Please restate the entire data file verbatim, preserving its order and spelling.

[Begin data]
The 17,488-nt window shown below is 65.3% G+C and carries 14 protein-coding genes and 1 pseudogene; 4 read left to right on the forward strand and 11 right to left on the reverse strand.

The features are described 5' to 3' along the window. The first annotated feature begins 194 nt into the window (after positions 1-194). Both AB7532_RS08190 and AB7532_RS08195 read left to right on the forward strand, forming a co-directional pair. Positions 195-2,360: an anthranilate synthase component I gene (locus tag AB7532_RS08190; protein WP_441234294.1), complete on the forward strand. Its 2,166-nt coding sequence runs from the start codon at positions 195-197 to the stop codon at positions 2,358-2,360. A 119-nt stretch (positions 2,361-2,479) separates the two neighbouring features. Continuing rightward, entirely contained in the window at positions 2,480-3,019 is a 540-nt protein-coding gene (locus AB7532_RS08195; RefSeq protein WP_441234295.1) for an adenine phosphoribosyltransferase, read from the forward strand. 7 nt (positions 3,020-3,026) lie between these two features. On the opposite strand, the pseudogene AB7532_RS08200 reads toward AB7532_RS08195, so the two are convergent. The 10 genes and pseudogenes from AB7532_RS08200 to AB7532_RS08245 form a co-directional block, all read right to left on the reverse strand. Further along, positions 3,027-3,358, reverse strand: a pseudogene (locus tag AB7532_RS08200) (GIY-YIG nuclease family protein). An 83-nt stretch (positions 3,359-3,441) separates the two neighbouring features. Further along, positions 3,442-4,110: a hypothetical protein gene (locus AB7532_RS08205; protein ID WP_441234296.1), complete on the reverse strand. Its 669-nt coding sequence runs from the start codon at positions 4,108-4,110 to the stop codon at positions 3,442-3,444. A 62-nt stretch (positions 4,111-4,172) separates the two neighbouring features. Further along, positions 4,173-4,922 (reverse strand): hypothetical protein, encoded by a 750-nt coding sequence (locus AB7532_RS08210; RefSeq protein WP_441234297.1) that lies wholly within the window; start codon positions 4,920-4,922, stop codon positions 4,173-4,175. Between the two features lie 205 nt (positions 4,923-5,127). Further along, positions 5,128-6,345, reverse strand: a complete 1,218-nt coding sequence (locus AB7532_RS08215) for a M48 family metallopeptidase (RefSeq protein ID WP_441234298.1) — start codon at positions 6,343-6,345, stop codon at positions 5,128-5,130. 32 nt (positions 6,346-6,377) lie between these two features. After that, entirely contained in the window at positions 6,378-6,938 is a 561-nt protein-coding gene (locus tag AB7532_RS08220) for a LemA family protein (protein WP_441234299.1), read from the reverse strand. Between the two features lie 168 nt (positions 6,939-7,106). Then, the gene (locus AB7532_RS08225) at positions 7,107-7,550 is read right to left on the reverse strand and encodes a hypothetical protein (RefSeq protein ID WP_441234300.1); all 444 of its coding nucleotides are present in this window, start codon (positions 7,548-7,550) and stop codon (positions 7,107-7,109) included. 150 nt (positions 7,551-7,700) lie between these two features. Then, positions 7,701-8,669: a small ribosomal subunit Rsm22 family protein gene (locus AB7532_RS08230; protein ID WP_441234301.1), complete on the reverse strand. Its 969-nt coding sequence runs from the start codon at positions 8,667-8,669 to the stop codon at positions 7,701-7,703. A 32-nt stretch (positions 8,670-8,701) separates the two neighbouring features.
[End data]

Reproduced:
The 17,488-nt window shown below is 65.3% G+C and carries 14 protein-coding genes and 1 pseudogene; 4 read left to right on the forward strand and 11 right to left on the reverse strand.

The features are described 5' to 3' along the window. The first annotated feature begins 194 nt into the window (after positions 1-194). Both AB7532_RS08190 and AB7532_RS08195 read left to right on the forward strand, forming a co-directional pair. Positions 195-2,360: an anthranilate synthase component I gene (locus tag AB7532_RS08190; protein WP_441234294.1), complete on the forward strand. Its 2,166-nt coding sequence runs from the start codon at positions 195-197 to the stop codon at positions 2,358-2,360. A 119-nt stretch (positions 2,361-2,479) separates the two neighbouring features. Continuing rightward, entirely contained in the window at positions 2,480-3,019 is a 540-nt protein-coding gene (locus AB7532_RS08195; RefSeq protein WP_441234295.1) for an adenine phosphoribosyltransferase, read from the forward strand. 7 nt (positions 3,020-3,026) lie between these two features. On the opposite strand, the pseudogene AB7532_RS08200 reads toward AB7532_RS08195, so the two are convergent. The 10 genes and pseudogenes from AB7532_RS08200 to AB7532_RS08245 form a co-directional block, all read right to left on the reverse strand. Further along, positions 3,027-3,358, reverse strand: a pseudogene (locus tag AB7532_RS08200) (GIY-YIG nuclease family protein). An 83-nt stretch (positions 3,359-3,441) separates the two neighbouring features. Further along, positions 3,442-4,110: a hypothetical protein gene (locus AB7532_RS08205; protein ID WP_441234296.1), complete on the reverse strand. Its 669-nt coding sequence runs from the start codon at positions 4,108-4,110 to the stop codon at positions 3,442-3,444. A 62-nt stretch (positions 4,111-4,172) separates the two neighbouring features. Further along, positions 4,173-4,922 (reverse strand): hypothetical protein, encoded by a 750-nt coding sequence (locus AB7532_RS08210; RefSeq protein WP_441234297.1) that lies wholly within the window; start codon positions 4,920-4,922, stop codon positions 4,173-4,175. Between the two features lie 205 nt (positions 4,923-5,127). Further along, positions 5,128-6,345, reverse strand: a complete 1,218-nt coding sequence (locus AB7532_RS08215) for a M48 family metallopeptidase (RefSeq protein ID WP_441234298.1) — start codon at positions 6,343-6,345, stop codon at positions 5,128-5,130. 32 nt (positions 6,346-6,377) lie between these two features. After that, entirely contained in the window at positions 6,378-6,938 is a 561-nt protein-coding gene (locus tag AB7532_RS08220) for a LemA family protein (protein WP_441234299.1), read from the reverse strand. Between the two features lie 168 nt (positions 6,939-7,106). Then, the gene (locus AB7532_RS08225) at positions 7,107-7,550 is read right to left on the reverse strand and encodes a hypothetical protein (RefSeq protein ID WP_441234300.1); all 444 of its coding nucleotides are present in this window, start codon (positions 7,548-7,550) and stop codon (positions 7,107-7,109) included. 150 nt (positions 7,551-7,700) lie between these two features. Then, positions 7,701-8,669: a small ribosomal subunit Rsm22 family protein gene (locus AB7532_RS08230; protein ID WP_441234301.1), complete on the reverse strand. Its 969-nt coding sequence runs from the start codon at positions 8,667-8,669 to the stop codon at positions 7,701-7,703. A 32-nt stretch (positions 8,670-8,701) separates the two neighbouring features.